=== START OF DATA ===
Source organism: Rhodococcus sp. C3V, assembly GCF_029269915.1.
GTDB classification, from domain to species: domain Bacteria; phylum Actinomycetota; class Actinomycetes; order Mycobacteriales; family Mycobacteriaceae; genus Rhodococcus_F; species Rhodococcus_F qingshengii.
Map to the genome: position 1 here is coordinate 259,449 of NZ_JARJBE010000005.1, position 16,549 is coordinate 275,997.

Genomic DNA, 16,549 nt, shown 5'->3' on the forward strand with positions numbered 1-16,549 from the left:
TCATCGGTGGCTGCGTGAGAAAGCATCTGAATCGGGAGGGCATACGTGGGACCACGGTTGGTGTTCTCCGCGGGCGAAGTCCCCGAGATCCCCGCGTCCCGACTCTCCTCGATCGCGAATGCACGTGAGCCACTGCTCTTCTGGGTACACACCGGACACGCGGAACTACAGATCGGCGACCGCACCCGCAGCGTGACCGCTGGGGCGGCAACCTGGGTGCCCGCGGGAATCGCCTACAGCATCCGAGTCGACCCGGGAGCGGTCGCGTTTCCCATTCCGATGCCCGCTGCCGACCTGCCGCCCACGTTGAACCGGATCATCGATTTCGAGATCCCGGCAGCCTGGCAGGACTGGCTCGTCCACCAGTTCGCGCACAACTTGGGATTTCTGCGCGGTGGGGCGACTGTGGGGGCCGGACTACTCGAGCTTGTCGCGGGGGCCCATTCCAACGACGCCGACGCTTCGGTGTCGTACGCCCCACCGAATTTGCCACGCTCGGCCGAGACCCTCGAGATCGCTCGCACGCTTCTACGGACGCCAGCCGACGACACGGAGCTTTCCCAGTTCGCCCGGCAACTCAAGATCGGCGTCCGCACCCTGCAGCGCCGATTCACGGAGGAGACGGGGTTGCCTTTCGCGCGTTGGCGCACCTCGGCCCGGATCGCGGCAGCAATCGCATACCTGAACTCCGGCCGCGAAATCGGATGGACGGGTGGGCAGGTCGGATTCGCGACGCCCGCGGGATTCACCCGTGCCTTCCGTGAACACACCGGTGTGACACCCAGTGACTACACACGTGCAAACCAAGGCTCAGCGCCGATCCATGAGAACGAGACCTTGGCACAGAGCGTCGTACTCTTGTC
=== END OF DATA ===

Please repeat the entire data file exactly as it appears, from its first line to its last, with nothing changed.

Source organism: Rhodococcus sp. C3V, assembly GCF_029269915.1.
GTDB classification, from domain to species: domain Bacteria; phylum Actinomycetota; class Actinomycetes; order Mycobacteriales; family Mycobacteriaceae; genus Rhodococcus_F; species Rhodococcus_F qingshengii.
Map to the genome: position 1 here is coordinate 259,449 of NZ_JARJBE010000005.1, position 16,549 is coordinate 275,997.

Genomic DNA, 16,549 nt, shown 5'->3' on the forward strand with positions numbered 1-16,549 from the left:
TCATCGGTGGCTGCGTGAGAAAGCATCTGAATCGGGAGGGCATACGTGGGACCACGGTTGGTGTTCTCCGCGGGCGAAGTCCCCGAGATCCCCGCGTCCCGACTCTCCTCGATCGCGAATGCACGTGAGCCACTGCTCTTCTGGGTACACACCGGACACGCGGAACTACAGATCGGCGACCGCACCCGCAGCGTGACCGCTGGGGCGGCAACCTGGGTGCCCGCGGGAATCGCCTACAGCATCCGAGTCGACCCGGGAGCGGTCGCGTTTCCCATTCCGATGCCCGCTGCCGACCTGCCGCCCACGTTGAACCGGATCATCGATTTCGAGATCCCGGCAGCCTGGCAGGACTGGCTCGTCCACCAGTTCGCGCACAACTTGGGATTTCTGCGCGGTGGGGCGACTGTGGGGGCCGGACTACTCGAGCTTGTCGCGGGGGCCCATTCCAACGACGCCGACGCTTCGGTGTCGTACGCCCCACCGAATTTGCCACGCTCGGCCGAGACCCTCGAGATCGCTCGCACGCTTCTACGGACGCCAGCCGACGACACGGAGCTTTCCCAGTTCGCCCGGCAACTCAAGATCGGCGTCCGCACCCTGCAGCGCCGATTCACGGAGGAGACGGGGTTGCCTTTCGCGCGTTGGCGCACCTCGGCCCGGATCGCGGCAGCAATCGCATACCTGAACTCCGGCCGCGAAATCGGATGGACGGGTGGGCAGGTCGGATTCGCGACGCCCGCGGGATTCACCCGTGCCTTCCGTGAACACACCGGTGTGACACCCAGTGACTACACACGTGCAAACCAAGGCTCAGCGCCGATCCATGAGAACGAGACCTTGGCACAGAGCGTCGTACTCTTGTC